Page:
I work in a environment where packet sniffing can be easily done . I was worried about my confidential data . Please suggest how is it done and precaution which i can take at client level.

  • Confidential data should be encrypted if you don't want someone to see it. There are many ways to encrypt: IPSEC, VPN, etc. Oct 28, 2016 at 3:28

4 Answers 4


When you feel your local computer network is insecure, there are five main approaches.

  1. Ensure that your computer and the destination computer use encrypted network protocols. (e.g. IPSEC) This encrypts any and all traffic from your machine to the destination machine over the whole of it's journey.
  2. Establish an encrypted tunnel between your computer and a trusted network. (e.g. VPN). This encrypts any and all traffic from your machine to any destination over the untrusted part of it's journey.
  3. Use only applications that encrypt their communications. (e.g. HTTPS). This encrypts your communications with just that application over the whole journey.
  4. Encrypt sensitive files before sending them over the network. (e.g. zip them with AES enabled). This only works for the very specific scenario where you are sending discrete files.
  5. Don't use the network at all. (e.g. go home) This is safest and should be your default position. If your attackers can sniff, they may well be able to alter, and then you have to start worrying about Man-In-The-Middle.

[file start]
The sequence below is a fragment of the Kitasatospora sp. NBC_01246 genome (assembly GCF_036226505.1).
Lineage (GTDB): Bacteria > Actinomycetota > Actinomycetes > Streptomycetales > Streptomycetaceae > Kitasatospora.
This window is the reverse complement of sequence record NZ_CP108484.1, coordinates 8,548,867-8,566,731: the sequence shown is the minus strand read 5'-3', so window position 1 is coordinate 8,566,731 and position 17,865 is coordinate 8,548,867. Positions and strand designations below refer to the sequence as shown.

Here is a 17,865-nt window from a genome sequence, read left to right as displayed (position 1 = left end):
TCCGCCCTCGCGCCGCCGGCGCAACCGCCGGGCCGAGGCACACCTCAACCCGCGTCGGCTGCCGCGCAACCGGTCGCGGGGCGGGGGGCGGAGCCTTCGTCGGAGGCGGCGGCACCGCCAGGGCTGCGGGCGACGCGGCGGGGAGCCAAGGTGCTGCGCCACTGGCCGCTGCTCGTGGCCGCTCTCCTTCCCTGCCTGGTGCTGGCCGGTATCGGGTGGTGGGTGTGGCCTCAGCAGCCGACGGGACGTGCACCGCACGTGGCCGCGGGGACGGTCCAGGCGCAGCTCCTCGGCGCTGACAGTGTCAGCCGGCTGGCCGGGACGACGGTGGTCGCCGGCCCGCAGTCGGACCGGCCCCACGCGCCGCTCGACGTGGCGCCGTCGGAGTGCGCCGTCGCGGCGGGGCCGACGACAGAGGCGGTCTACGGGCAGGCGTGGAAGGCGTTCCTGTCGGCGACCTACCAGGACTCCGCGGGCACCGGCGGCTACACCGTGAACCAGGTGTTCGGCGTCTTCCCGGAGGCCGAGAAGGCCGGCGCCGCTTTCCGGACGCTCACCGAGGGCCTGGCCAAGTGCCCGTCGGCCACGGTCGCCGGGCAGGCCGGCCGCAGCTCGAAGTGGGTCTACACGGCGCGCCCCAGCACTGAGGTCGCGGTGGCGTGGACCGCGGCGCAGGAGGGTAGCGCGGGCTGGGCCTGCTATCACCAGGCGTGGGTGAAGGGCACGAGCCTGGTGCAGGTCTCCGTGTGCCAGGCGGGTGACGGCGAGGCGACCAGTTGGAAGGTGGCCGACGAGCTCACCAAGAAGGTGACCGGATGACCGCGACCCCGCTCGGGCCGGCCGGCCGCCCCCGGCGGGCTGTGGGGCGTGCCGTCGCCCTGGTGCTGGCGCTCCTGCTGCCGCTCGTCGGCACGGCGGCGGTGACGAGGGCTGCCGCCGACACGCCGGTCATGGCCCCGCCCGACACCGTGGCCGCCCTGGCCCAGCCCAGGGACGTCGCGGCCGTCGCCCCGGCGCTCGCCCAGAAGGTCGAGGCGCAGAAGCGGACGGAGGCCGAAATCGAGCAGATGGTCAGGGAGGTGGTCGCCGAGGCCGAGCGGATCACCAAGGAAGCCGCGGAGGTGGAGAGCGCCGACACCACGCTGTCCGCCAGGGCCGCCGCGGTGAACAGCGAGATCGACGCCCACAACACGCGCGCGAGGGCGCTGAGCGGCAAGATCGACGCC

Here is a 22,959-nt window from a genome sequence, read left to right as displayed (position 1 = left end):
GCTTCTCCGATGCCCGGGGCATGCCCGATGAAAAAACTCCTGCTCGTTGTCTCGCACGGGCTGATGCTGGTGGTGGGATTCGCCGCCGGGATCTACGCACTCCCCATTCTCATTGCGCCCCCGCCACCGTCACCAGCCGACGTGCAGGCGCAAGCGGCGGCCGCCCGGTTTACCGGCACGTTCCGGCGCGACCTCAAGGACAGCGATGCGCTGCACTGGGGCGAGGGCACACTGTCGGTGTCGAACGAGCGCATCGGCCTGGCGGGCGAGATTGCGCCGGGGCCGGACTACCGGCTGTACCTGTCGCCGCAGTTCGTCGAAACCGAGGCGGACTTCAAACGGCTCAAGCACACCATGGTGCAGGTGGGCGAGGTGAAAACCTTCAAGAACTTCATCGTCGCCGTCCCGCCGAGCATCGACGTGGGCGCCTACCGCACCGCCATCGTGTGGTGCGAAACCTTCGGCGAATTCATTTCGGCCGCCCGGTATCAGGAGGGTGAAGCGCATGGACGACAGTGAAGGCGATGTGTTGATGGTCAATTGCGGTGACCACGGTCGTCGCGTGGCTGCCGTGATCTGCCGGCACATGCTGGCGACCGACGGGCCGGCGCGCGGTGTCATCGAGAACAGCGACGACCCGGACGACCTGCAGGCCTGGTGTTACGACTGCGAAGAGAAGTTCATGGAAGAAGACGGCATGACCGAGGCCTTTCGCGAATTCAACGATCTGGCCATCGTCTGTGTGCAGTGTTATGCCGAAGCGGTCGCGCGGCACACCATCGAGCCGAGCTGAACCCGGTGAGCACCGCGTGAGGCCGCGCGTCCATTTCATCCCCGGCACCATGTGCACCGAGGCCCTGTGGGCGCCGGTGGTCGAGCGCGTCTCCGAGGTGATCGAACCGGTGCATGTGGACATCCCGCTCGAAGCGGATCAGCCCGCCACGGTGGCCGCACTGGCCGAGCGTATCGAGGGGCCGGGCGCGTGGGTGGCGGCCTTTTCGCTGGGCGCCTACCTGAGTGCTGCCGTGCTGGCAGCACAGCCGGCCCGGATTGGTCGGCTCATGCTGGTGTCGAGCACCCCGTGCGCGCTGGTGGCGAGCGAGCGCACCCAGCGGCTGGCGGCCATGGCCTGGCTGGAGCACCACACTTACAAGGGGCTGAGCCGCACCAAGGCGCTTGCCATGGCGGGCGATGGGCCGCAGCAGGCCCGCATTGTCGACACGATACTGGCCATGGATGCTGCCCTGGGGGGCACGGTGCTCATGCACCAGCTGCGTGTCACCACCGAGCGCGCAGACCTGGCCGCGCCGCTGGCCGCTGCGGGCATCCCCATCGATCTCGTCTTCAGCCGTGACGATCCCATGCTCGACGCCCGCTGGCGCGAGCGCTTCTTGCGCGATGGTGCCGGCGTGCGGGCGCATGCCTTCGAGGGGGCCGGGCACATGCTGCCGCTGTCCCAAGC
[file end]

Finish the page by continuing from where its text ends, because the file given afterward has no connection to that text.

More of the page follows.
Which to use depends on precisely what you are doing. If it's just "read my private gmail and do my online banking" then HTTPS should be enough, but if you want to hide all your private online activity then a VPN to home might be a better idea.

Lastly, bear in mind that your employer may not want you to be doing any of this. Apart from stopping you goofing of, some organisations want to read everything you send out of their network to ensure you are not leaking confidential information. So may try and block any and all of these, either by policy or with technical controls. Again, the safest method is to do your private stuff somewhere else.

  • 1
    It might be worth mentioning network-level crypto such as IPsec.
    – Polynomial
    Jan 9, 2013 at 13:12

Using VPN technology can protect all of your communication, not just communication to websites that support SSL/TLS. Here are 5 VPN services but you can set up your own VPN at home for a low cost.

A basic method of detecting and stopping a class of network interception attacks is managing your ARP table. Here are tools that provide ARP security:

  • XArp: Advanced ARP spoofing detection, active probing and passive checks. Two user interfaces: normal view with predefined security levels, pro view with per-interface configuration of detection modules and active validation. Windows and Linux, GUI-based.
  • anti-arpspoof
  • Arpwatch
  • ArpON: Portable handler daemon for securing ARP against spoofing, cache poisoning or poison - routing attacks in static, dynamic and hybrid networks.
  • Antidote: Linux daemon, monitors mappings, unusually large number of ARP packets.